Several rounds of voting—primarily to stake out each party’s political positions—occurred while negotiations proceeded behind the scenes until the eleventh hour. In 2011, the U.S. avoided a technical default. Congress voted on August 2 to raise the debt ceiling along with a host of fiscal reforms and spending cuts. The fallout continued, however, and on August 5, S&P downgraded U.S. sovereign debt.
2011 debt crisis was a risk-off event
Source: Bloomberg Finance, as of March 1, 2023.
The ratings downgrade stemmed from two issues. First, “the government’s medium-term debt dynamics,” essentially citing the fiscal situation and growing debt. The second cause for concern cited was “broadly…the effectiveness, stability, and predictability of American policy making.” That following Monday, August 8, the S&P 500 lost 6.7%, the DJIA dropped 5.6% and the NASDAQ shed 6.9%. It took over five months for the equity markets to fully recover. S&P has kept this downgrade in place since then. It is hard to argue that either of the reasons for the downgrade have improved—one could argue they have worsened.
The market reaction was a broad risk-off rotation that ironically caused a flight to quality into Treasuries, despite the fact that repayment risk was the source of the downgrade. The 10-year Treasury yield plunged from over 3.50% in the spring of 2011 to 2.06% in the weeks after the downgrade. High yield spreads shot up from 500 bps in May to 724 bps immediately following the downgrade, and continued to climb for another two months, peaking at 885 bps in October. The VIX jumped from around 16 in May to 48 in August and persisted at over 30 through November.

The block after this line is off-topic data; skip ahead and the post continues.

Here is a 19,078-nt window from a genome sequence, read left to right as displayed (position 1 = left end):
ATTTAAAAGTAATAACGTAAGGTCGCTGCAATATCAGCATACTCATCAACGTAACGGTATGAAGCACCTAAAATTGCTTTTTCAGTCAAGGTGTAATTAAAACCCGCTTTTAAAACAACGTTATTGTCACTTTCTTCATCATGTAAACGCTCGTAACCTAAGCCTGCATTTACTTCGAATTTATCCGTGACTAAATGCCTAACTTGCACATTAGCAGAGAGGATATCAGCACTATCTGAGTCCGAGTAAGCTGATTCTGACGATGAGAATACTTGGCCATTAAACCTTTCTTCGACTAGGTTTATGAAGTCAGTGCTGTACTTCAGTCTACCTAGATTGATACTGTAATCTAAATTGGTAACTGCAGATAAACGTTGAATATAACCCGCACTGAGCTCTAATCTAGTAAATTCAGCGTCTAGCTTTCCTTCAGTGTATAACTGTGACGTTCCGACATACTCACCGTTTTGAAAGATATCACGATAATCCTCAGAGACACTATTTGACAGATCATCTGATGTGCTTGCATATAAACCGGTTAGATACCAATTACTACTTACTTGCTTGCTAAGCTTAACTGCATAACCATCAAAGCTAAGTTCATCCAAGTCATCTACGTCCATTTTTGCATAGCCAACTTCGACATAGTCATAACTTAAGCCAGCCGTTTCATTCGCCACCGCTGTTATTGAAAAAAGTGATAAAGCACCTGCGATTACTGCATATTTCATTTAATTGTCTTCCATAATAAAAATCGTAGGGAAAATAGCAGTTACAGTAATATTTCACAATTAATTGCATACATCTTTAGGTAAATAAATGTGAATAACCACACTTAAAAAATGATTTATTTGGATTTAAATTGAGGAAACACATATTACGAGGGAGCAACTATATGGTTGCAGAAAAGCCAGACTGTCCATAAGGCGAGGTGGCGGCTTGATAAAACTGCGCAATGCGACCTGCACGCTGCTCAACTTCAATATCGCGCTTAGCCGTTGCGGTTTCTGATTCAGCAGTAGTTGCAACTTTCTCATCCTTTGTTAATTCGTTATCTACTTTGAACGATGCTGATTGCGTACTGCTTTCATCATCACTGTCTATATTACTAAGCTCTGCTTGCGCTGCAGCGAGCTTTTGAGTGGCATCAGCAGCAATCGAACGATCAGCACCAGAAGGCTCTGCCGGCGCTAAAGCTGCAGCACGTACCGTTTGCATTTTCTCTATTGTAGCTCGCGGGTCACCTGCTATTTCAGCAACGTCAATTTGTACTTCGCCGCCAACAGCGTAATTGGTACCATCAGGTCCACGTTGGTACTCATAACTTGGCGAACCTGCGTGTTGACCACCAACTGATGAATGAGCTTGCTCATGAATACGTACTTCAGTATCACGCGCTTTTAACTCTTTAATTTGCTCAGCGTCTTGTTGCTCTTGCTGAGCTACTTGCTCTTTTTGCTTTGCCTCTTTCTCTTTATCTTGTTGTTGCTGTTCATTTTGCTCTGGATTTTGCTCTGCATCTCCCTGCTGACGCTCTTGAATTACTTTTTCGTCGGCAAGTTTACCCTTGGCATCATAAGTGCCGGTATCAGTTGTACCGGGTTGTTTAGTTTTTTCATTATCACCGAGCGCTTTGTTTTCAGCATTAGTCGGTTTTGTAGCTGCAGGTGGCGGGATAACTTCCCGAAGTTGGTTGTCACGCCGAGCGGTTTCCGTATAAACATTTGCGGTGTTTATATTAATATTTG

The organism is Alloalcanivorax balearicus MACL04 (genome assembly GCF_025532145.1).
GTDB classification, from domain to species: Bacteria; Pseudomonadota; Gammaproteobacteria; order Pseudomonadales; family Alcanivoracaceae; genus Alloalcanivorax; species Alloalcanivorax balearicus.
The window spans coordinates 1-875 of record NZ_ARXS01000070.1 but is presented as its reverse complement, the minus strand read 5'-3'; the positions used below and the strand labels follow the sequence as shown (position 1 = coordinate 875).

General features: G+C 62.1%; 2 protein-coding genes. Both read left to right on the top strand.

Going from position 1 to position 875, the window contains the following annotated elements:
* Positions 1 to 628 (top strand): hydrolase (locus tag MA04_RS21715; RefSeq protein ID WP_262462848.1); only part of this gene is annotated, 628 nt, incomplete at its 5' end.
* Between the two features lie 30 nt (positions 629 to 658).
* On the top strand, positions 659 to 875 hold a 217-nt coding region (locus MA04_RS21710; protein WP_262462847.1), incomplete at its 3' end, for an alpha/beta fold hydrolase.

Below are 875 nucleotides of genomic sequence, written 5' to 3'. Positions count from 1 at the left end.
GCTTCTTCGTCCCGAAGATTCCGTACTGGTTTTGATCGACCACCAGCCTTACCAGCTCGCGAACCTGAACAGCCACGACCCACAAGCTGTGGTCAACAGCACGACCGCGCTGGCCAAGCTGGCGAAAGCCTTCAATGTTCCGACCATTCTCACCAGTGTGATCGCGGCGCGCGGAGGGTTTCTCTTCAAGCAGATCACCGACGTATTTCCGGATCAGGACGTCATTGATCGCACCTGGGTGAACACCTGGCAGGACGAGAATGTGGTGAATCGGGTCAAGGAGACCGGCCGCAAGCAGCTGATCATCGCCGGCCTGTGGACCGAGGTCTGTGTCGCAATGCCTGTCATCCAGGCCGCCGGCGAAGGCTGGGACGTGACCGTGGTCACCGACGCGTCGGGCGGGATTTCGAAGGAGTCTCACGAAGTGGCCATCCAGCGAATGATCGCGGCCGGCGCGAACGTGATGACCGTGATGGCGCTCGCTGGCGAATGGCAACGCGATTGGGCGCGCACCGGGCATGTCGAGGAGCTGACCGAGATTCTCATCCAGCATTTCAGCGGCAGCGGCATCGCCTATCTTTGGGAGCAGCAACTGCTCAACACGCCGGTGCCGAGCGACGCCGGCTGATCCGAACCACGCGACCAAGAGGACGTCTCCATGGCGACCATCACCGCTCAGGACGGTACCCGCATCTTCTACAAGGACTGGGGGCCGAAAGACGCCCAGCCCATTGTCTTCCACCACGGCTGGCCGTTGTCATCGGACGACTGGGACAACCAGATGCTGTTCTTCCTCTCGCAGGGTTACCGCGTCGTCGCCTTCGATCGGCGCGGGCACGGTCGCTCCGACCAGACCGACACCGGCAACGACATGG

In 2011, the European debt crisis added to market volatility, but in the U.S. the Fed had just wrapped up its first round of quantitative easing and the Fed funds rate sat at 0.00%, helping to quell market concerns to a degree. Right now, the Fed funds rate is at 4.25%, the Fed is still raising rates and is reducing its balance sheet. At the end of the day, there is no good time for a debt crisis.
Finally, the 2011 debt ceiling crisis reached into the economy, as well. Economic policy uncertainty was at its highest until the global COVID-19 pandemic. Consumer confidence was staging a fragile recovery after cratering during the Great Recession when it fell from 59.2 in July 2011 to 40.9 in October 2011, the second lowest level of the last 40 years. It is hard to quantify the impact this had on final consumer spending or GDP data, but clearly the debt ceiling debate is more than just a financial market event.
Economic policy uncertainty index
Source: Baker, Scott R., Bloom, Nick, retrieved from FRED, Federal Reserve Bank of St. Louis, as of March 2, 2023. Y-axis truncated due to COVID-related distortions.
Tough lessons from 2011
There are three reasons why we put a significant probability that the upcoming debt negotiations could once again cause market volatility (at best) and come uncomfortably close to technical default (if not worse).